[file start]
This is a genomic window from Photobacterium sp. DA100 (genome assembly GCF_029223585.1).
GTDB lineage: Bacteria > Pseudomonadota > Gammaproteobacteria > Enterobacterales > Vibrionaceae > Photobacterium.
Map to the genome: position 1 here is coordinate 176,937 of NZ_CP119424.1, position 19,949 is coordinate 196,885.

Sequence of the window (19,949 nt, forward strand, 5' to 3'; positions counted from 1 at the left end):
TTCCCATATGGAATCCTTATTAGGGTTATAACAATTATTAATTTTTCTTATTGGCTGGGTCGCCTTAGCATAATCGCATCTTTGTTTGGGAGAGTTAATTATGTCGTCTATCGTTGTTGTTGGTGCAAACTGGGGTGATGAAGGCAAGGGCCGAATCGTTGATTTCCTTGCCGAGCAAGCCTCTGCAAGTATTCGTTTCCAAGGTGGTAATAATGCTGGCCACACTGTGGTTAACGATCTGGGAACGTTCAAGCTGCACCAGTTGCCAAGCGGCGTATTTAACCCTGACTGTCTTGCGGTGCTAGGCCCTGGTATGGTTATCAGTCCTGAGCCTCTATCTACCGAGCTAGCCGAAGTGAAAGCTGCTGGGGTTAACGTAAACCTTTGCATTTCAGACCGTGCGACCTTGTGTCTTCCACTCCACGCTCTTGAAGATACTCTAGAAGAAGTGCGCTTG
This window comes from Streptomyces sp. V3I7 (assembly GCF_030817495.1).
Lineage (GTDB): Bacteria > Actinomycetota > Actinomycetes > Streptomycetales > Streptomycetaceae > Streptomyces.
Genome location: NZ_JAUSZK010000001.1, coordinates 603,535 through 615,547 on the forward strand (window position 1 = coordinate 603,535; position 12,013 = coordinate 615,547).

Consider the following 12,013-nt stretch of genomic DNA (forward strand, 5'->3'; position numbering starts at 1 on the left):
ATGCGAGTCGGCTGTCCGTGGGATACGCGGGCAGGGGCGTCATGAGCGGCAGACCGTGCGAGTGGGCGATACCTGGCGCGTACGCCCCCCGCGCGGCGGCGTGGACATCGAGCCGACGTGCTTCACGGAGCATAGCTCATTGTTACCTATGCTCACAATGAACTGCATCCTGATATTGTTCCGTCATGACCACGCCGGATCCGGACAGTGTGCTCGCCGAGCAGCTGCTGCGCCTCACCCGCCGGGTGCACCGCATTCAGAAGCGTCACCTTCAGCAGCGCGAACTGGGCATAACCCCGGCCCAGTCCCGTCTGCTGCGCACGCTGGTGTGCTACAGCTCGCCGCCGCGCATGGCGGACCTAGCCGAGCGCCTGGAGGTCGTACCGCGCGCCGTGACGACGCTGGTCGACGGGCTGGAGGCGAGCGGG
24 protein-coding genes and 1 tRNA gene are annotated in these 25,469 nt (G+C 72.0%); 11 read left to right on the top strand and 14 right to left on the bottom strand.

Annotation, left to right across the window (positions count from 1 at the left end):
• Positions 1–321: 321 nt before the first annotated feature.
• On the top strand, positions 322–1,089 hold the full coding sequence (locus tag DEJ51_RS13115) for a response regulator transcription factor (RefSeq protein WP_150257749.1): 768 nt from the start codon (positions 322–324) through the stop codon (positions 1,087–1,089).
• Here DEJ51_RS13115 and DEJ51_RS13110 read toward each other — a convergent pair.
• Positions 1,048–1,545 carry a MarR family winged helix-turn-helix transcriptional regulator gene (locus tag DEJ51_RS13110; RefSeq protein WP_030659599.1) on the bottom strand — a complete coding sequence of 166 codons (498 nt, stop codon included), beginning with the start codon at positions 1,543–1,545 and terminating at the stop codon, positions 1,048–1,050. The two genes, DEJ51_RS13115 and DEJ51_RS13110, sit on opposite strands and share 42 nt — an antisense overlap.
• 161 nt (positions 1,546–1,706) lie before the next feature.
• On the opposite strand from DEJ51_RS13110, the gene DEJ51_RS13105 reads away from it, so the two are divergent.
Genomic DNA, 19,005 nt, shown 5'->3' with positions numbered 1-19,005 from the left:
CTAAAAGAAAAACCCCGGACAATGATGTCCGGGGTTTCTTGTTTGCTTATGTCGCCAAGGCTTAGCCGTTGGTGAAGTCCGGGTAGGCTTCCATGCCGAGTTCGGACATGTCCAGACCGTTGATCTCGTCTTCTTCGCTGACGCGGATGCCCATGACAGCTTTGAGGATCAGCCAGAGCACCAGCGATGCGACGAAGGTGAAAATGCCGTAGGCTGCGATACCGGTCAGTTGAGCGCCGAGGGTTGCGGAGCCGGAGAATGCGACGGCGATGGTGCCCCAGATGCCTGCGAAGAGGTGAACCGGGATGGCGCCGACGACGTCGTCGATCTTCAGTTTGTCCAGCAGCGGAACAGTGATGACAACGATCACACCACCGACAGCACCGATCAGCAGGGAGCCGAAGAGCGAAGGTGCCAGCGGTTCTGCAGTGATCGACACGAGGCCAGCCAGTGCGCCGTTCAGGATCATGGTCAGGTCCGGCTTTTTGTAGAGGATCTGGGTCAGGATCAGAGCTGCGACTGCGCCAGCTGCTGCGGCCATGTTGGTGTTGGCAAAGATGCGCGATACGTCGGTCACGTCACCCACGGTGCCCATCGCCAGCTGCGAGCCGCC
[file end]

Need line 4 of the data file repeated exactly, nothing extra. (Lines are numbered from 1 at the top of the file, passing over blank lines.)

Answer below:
Sequence of the window (19,949 nt, forward strand, 5' to 3'; positions counted from 1 at the left end):